The Hand That Steers A Kingdom – Part 8
Click here to read parts 1-7.
If Sarai had any say in it, she’d never get on a boat again in her life. The short trip to the Islands had been nausea-inducing, the ride to the port closest to Tutti’s village was a carnival of torture. Out of sight of land, they maneuvered between Doerman patrols where they could and hid Tristan below when they couldn’t. Sarai started wearing her trousers and sword openly. The crewmen were decent enough to hide that it made them twitchy.
Tristan wasn’t taking well to the voyage. Sarai had noted on the islands that she’d started to act poorly. They’d begun Tristan’s lessons once they’d been in the open water for a few days, but the girl had barely shown any of her previous enthusiasm. Instead, she’d taken to napping more, huddling in her hammock. The first few times, she and Connor had been content to let the girl be, but after a few weeks of the belligerent attitude, they were beginning to worry. Sarai, fleeing the tossing deck, found her curled into a tight ball in Connor’s hammock one blustery day.
Soft moans and shivers came from the ball that was Tristan. Sarai pulled back a blanket, only to be greeted with a splotchy red face that was wet with tears and snot. She panicked.
“Tristan,” she whisper-yelled, tugging the girl into a sitting position. “Come on, love, work with me.” It was awkward; she’d taken to leaving off her false hand, letting the stump breathe and become chapped by sea air. With her good hand, she tugged Tristan into the circle of her arms, bracing her with the handless one. The girl’s sweaty face tucked into her neck, warm, but not with fever. The small body in her arms trembled, and Sarai instinctively began to rock her.
“What’s wrong, sweet,” she murmured, holding the girl tight to her chest. “Do you want Connor?” Tristan shook her head.
“I want momma,” she hiccuped. “I want Fenny.” Sarai’s chest grew hot with shame. They’d spared little time for Tristan to get used to her new surroundings, simply bouncing the child from safehouse to boat to safe house and then back onto a boat. It had only been a few weeks since they’d left Fenrir behind, but to a child, that could feel like a lifetime. The stress and loss would be a lot for an adult, even more for such a young child.
“I’m sorry,” she whispered, still rocking. Tristan sobbed harder.
“I miss momma,” she wailed into Sarai’s shoulder.
“I miss mine too.” She hadn’t meant to say it, but with the admission came memories.
The images bubbled up like sea foam, floating at the top of Sarai’s conscious thought, but ephemeral and, just like foam, impossible to grasp. In her mind, she saw her mother leaning over the table to kiss her father. She saw her sparkling eyes as they helped calm skittish horses ready to be shod. She clutched onto Tristan’s small body, not really knowing who she was trying to comfort anymore.
The memories were swift and ruthless, rushing to attack now that she’d finally slipped and let them in. With a lightning crack, they ripped through the wall she’d been building since the war began. Like a tide, they swirled around the anger and the resentment that had kept the stabbing pain in her heart at bay. For the first time in seven years, her mind confronted her with all she’d lost.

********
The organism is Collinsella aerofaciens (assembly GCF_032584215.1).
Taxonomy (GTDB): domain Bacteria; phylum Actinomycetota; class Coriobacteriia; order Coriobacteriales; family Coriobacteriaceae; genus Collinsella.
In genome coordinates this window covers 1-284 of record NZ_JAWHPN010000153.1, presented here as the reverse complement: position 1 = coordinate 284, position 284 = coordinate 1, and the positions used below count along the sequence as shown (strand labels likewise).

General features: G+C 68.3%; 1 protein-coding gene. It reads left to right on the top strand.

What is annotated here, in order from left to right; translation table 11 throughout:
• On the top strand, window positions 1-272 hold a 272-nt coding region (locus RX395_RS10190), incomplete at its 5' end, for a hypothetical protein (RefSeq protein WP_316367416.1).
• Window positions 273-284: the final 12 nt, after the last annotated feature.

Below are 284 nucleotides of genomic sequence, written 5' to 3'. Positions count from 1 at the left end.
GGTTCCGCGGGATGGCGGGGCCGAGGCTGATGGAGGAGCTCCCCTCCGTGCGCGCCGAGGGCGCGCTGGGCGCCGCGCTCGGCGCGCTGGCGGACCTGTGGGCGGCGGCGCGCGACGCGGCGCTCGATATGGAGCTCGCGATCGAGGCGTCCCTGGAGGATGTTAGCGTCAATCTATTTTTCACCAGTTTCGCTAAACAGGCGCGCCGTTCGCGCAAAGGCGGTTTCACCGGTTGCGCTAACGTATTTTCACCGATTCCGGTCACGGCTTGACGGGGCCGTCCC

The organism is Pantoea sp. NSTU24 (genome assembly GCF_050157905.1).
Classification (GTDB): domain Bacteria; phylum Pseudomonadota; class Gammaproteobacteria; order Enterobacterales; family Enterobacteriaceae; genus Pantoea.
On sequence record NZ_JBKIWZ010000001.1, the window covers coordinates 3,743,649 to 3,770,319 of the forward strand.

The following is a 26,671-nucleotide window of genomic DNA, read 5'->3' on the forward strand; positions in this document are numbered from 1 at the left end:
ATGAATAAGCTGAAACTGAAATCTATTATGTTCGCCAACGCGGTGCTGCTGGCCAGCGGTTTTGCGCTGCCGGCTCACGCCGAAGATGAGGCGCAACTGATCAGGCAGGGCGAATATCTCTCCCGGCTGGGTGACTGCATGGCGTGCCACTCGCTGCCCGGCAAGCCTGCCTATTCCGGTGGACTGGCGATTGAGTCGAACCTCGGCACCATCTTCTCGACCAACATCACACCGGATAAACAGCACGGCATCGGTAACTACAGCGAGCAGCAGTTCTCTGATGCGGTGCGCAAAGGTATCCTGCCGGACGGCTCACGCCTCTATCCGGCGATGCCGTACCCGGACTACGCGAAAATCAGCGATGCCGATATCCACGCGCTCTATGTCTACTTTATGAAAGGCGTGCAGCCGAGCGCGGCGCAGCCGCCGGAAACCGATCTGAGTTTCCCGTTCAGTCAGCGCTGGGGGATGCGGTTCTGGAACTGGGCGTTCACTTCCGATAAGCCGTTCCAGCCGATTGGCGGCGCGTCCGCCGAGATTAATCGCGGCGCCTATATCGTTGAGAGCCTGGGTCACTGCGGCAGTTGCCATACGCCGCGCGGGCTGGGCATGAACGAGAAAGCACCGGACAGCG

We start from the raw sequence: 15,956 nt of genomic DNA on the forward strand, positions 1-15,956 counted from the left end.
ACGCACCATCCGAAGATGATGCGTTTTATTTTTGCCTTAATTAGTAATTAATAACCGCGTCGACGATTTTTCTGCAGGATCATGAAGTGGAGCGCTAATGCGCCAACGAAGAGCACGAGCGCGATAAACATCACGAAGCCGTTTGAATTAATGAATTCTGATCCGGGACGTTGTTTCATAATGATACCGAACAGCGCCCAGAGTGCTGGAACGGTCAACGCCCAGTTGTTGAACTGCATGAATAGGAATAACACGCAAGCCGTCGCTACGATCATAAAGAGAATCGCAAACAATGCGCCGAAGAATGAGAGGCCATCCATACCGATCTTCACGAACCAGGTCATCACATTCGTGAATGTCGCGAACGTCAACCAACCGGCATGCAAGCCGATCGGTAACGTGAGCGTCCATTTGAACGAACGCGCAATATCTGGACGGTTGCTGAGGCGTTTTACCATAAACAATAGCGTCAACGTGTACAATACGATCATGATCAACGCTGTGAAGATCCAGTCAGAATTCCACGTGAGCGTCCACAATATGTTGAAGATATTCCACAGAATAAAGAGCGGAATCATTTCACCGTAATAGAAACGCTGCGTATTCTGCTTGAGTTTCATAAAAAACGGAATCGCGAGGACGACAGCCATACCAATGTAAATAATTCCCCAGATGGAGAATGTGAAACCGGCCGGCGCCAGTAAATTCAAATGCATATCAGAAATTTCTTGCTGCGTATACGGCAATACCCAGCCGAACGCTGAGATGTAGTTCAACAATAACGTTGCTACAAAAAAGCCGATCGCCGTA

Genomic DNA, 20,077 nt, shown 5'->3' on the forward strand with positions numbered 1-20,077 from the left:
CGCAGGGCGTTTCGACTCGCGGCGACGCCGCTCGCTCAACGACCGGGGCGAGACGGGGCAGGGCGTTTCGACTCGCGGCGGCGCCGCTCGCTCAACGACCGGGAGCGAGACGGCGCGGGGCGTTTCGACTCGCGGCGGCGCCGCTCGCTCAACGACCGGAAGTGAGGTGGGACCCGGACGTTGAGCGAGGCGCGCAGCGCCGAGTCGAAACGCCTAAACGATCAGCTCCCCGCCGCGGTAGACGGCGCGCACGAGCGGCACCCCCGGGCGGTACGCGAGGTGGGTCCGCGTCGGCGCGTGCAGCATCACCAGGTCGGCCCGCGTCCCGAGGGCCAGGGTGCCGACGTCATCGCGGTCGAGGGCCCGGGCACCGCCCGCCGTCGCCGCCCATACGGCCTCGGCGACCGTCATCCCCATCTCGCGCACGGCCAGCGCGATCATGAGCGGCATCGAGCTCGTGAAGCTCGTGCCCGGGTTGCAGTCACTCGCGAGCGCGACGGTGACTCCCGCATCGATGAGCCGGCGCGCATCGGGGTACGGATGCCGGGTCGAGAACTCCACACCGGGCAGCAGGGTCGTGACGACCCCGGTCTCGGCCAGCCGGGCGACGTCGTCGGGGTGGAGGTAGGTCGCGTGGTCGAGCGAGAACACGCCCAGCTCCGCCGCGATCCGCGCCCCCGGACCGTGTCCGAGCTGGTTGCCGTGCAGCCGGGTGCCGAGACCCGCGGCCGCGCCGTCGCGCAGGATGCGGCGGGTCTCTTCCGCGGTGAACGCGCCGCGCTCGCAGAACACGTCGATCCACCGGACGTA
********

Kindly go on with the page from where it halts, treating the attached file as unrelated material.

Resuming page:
Her father letting her and her older brother man the bellows, her sisters bouncing their own children on their knees as they visited their parents. Her baby brother, Bastian, the only sibling younger than Sarai, his cheeks dimpling as he showed off his missing tooth, unaware that the next morning would be his last. For an instant, present and past overlapped, and Sarai was holding Bastian at eighteen, instead of twenty-five and mapped by lines of healed tissue. For a moment, Sarai wanted to abandon it all. Let the dull pain carry her onto some far shore where she could see them again.
“Will you stay with me forever?” Tristan asked. Her warm, little face was still lodged in the crook of Sarai’s neck and shoulder. “Even when I’m a Majesty?” Sarai’s heart clenched. Tutti’s lesson’s told her to say “no”. They whispered that this could only bring her more pain. But she’d already grown attached to the girl; she already felt pain at the sight of Tristan being hurt. In her minds-eye, she could already see an older version of Tristan sitting on the reclaimed Vamaseran throne, Connor behind her, ever the watchful guard dog. She wanted to see the brave little girl grow up and lead. She’d already broken her vow.
“Of course, darling.” Tristan nuzzled into Sarai’s collar. She was hot and uncomfortable, but in the woman’s arms, she felt safe. Safe like she had with her mother, though Sarai was bonier than her momma had been. She sniffled, willing the tears to stop, but heat streaked her cheeks.
“‘M not supposed to cry,” she said, wiping the salty tears away. “Majesties don’t cry.” She hiccuped and swiped at her eyes and nose again. When Sarai gently pulled her arms away from her face, Tristan wanted to hide. Queens don’t cry, she thought furiously, sucking on her lip. Queens are strong. She had to be strong for Fenny, for Connor and Sarai. She wouldn’t cry, no matter how sad and afraid she was. She’d be good and strong and a Queen. Her conviction lasted for as long as it took Sarai to wipe her face with a kerchief.
“I think,” the woman said softly. “I think Majesties do get to cry, sometimes. And even if they don’t, you can cry with me. I won’t tell.” Tristan’s lip trembled, and she sobbed, burying her face in Sarai’s shirt again.
“It’s alright,” she heard Sarai coo. “I’m right here.”